Tony Award winner Clint Ramos is one of the most in-demand designers working in the theatre today. His acclaimed list of credits spans both set and costume design, both play and musical. He returns to Broadway as the scenic designer of the must-see new Broadway blockbuster Slave Play. Clint won his Tony Award for designing the costumes for Eclipsed and received two other nominations for his work on Once on This Island and Torch Song. Also this season, he designed the costumes for the current revival of The Rose Tattoo and both the set and costumes for the upcoming Second Stage play Grand Horizons.
BroadwayBox caught up with Clint recently to discuss how sex inspired Slave Play's instantly iconic mirror design and why it was necessary to link the audience to the play's plantation.
Tell me, Clint, what were the early conversations like between yourself, playwright Jeremy O. Harris, and director Robert O’Hara?
So, in the very beginning, part of the discussion was how do we do this? Jeremy wanted it to be grounded in some sort of naturalism and Robert’s ideal setting for it would have been in the round. He wanted everybody to be watching multiple things, the play and each other. So, we had more conversations and I was thinking how I could marry these ideas and over time it evolved into this idea. Part of the design you see now came out of that desire—Jeremy wanted to put the audience in a plantation and Robert’s idea of being conscious of watching other people watch the show. A lot of the spaces, including New York Theatre Workshop, were proscenium houses, so the thing I needed to craft was how do I get those two things that they wanted, and I think the mirrors gave us that illusion. Manipulating the reflection made the design limber enough to accommodate everyone’s desire.
That leads me into my next question; I want to know how did the concept of the mirrors come about?
Yes, it came out of the desire to be in the round, but it literally came out of this research I had done. I love to do research, and a part of the research I had done was related to Act II when these social scientists are watching people have sex. How do we watch sexual acts? So, I was inspired by those glass windows in Amsterdam, stills of pornography, and what couples do when in their private bedrooms with mirrors on the ceilings. The genius of the mirrors was watching a sexual act being performed and observed. For me, it clicked. Let’s just do a whole wall of mirrors that face the audience and the audience can watch the actors and watch themselves—it’s a reflection in so many ways.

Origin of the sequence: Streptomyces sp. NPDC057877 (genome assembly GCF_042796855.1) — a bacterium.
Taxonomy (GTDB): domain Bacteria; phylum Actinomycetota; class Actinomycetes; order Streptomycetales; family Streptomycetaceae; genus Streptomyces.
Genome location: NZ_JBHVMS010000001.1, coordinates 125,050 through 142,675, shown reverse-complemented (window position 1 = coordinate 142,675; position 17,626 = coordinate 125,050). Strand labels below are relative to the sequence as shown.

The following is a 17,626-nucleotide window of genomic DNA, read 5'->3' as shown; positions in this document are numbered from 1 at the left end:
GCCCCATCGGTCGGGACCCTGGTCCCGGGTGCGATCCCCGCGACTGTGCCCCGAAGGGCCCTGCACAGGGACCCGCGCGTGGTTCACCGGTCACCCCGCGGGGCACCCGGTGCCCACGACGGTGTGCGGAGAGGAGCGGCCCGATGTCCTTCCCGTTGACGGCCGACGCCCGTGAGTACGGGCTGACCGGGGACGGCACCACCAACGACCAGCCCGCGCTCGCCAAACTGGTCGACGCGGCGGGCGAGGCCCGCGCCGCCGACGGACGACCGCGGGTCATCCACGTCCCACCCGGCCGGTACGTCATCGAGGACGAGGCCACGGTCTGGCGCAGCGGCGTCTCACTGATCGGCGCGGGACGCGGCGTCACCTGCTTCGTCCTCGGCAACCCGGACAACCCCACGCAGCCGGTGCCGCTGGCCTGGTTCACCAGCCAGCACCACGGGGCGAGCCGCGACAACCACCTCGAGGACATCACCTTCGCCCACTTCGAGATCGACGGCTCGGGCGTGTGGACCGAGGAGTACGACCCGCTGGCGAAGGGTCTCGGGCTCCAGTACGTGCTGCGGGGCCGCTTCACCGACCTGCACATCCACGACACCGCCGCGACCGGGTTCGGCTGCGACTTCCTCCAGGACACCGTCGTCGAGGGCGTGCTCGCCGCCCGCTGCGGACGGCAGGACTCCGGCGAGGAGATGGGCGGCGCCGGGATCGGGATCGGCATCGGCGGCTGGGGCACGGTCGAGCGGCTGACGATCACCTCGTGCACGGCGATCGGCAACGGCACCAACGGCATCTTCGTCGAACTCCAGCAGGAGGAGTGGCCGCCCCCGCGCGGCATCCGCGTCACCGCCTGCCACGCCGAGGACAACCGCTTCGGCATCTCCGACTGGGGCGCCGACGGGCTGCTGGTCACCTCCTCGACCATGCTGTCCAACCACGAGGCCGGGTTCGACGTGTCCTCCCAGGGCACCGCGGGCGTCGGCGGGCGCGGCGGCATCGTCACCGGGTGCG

Then the next problem was how do I put them all in a plantation without putting them in a giant plantation? But with the mirrors you never see it, you just see yourself belonging to it.
Yes, it dawned on me upon a second viewing that the MacGregor House is reflected back at us the whole time and that the predominantly white Broadway audience is part of this—we are one with it. Was that a statement you were deliberately making?
Oh yes! It was very, very conscious. I think, whether we like it or not, we know who the make-up of the theatre is and that knowledge and statistical fact was a necessary tool in the design. Having the audience ultimately belong to the plantation—whether they like it or not. In a lot of discussions about race in America, especially for white folks, is that they are so many generations removed from that original sin, a lot of white people feel removed from it. We are not directly responsible it but it’s the legacy of this country. So, we said, let’s just assume every American carries this baggage—it’s a shared history. But the original intention was that whatever image was reflected back to the audience, it is an assumption that the audience belongs in that space. You couldn’t separate the audience from the plantation.
What was the biggest challenge for you in designing Slave Play?
I thought a lot about how do we vary one act from the other? By the mirrors moving and pivoting, it became more like watching action in a colosseum. Without physically moving the audience, but just the reflection of the audience it, we could actually change the seating arrangement of the theatre.
The thing to me that was the biggest challenge was finding the right materials for the mirror. Because glass is so dangerous and heavy, we had to find something that could withstand eight shows and a very physical production—people are being thrown against these walls—and not have it scratch so it’s pristine every night. There’s actually four different kinds of mirror onstage. The mirrors the actors have contact with are tempered glass. The panels that move up above are a lighter material that’s not glass, more like a stretch foil.
Hurry to Broadway’s Golden Theatre before January 19 to see how Clint Ramos’ design in Slave Play on Broadway.